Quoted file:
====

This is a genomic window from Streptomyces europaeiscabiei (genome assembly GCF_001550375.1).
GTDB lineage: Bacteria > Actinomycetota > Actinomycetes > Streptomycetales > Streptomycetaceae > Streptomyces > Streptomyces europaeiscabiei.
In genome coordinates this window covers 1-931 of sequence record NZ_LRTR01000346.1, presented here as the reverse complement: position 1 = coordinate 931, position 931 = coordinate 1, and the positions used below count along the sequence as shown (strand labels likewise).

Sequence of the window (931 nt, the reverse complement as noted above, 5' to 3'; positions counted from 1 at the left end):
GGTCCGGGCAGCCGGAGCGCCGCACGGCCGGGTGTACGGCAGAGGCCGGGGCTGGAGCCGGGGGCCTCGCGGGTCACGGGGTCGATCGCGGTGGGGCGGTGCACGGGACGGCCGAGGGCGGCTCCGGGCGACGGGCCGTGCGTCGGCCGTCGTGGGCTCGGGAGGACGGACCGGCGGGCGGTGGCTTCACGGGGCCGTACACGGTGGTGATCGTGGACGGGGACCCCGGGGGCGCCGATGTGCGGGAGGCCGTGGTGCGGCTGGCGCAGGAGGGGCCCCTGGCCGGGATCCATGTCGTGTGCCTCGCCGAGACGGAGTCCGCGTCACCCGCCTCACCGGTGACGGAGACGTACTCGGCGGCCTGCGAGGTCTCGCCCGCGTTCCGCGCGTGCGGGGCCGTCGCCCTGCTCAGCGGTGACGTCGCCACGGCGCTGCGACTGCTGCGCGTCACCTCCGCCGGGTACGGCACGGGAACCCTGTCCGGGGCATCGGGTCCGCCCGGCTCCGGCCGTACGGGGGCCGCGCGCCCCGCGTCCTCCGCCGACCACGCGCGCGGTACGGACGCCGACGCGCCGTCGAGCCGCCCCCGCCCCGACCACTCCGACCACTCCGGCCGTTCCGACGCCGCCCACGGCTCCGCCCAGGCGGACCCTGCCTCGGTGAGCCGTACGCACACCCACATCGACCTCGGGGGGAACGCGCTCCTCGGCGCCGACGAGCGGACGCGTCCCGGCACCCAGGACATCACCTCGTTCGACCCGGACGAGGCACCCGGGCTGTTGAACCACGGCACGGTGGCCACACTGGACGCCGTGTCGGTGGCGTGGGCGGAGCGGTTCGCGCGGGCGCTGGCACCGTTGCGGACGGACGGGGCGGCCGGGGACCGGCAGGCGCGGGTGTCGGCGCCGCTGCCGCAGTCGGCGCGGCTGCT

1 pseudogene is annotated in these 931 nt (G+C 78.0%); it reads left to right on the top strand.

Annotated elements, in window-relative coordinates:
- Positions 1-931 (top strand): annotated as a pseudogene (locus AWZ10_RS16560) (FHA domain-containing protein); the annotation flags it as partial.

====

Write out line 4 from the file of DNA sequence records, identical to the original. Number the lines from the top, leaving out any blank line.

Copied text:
Sequence of the window (931 nt, the reverse complement as noted above, 5' to 3'; positions counted from 1 at the left end):